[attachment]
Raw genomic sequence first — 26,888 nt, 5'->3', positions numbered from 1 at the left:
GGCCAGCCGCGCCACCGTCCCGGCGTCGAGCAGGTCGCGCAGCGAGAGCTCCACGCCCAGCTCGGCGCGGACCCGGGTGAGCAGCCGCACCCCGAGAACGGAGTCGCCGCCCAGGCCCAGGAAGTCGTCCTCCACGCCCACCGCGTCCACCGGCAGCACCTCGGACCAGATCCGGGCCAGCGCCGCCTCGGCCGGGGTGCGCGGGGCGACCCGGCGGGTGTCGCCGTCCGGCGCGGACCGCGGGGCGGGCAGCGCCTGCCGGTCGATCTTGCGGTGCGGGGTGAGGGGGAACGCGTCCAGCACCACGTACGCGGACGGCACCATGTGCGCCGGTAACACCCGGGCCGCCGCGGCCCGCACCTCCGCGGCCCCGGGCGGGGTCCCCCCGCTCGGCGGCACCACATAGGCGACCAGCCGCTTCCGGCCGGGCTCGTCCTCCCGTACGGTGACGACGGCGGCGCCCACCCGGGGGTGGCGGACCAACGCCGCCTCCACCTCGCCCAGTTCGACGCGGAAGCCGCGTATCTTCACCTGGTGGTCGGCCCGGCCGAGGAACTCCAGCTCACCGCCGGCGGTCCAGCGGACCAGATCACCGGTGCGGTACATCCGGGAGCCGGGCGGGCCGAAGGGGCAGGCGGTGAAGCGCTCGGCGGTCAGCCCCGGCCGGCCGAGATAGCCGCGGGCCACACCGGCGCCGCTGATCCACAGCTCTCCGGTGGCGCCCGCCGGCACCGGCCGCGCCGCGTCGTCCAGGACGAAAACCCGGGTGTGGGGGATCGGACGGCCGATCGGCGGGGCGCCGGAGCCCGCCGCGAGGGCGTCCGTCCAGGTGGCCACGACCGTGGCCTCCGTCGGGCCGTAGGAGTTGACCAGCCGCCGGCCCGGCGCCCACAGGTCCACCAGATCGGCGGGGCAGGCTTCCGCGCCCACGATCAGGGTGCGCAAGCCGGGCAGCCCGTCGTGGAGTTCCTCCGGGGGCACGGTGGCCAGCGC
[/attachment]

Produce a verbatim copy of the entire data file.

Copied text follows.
Raw genomic sequence first — 26,888 nt, 5'->3', positions numbered from 1 at the left:
GGCCAGCCGCGCCACCGTCCCGGCGTCGAGCAGGTCGCGCAGCGAGAGCTCCACGCCCAGCTCGGCGCGGACCCGGGTGAGCAGCCGCACCCCGAGAACGGAGTCGCCGCCCAGGCCCAGGAAGTCGTCCTCCACGCCCACCGCGTCCACCGGCAGCACCTCGGACCAGATCCGGGCCAGCGCCGCCTCGGCCGGGGTGCGCGGGGCGACCCGGCGGGTGTCGCCGTCCGGCGCGGACCGCGGGGCGGGCAGCGCCTGCCGGTCGATCTTGCGGTGCGGGGTGAGGGGGAACGCGTCCAGCACCACGTACGCGGACGGCACCATGTGCGCCGGTAACACCCGGGCCGCCGCGGCCCGCACCTCCGCGGCCCCGGGCGGGGTCCCCCCGCTCGGCGGCACCACATAGGCGACCAGCCGCTTCCGGCCGGGCTCGTCCTCCCGTACGGTGACGACGGCGGCGCCCACCCGGGGGTGGCGGACCAACGCCGCCTCCACCTCGCCCAGTTCGACGCGGAAGCCGCGTATCTTCACCTGGTGGTCGGCCCGGCCGAGGAACTCCAGCTCACCGCCGGCGGTCCAGCGGACCAGATCACCGGTGCGGTACATCCGGGAGCCGGGCGGGCCGAAGGGGCAGGCGGTGAAGCGCTCGGCGGTCAGCCCCGGCCGGCCGAGATAGCCGCGGGCCACACCGGCGCCGCTGATCCACAGCTCTCCGGTGGCGCCCGCCGGCACCGGCCGCGCCGCGTCGTCCAGGACGAAAACCCGGGTGTGGGGGATCGGACGGCCGATCGGCGGGGCGCCGGAGCCCGCCGCGAGGGCGTCCGTCCAGGTGGCCACGACCGTGGCCTCCGTCGGGCCGTAGGAGTTGACCAGCCGCCGGCCCGGCGCCCACAGGTCCACCAGATCGGCGGGGCAGGCTTCCGCGCCCACGATCAGGGTGCGCAAGCCGGGCAGCCCGTCGTGGAGTTCCTCCGGGGGCACGGTGGCCAGCGC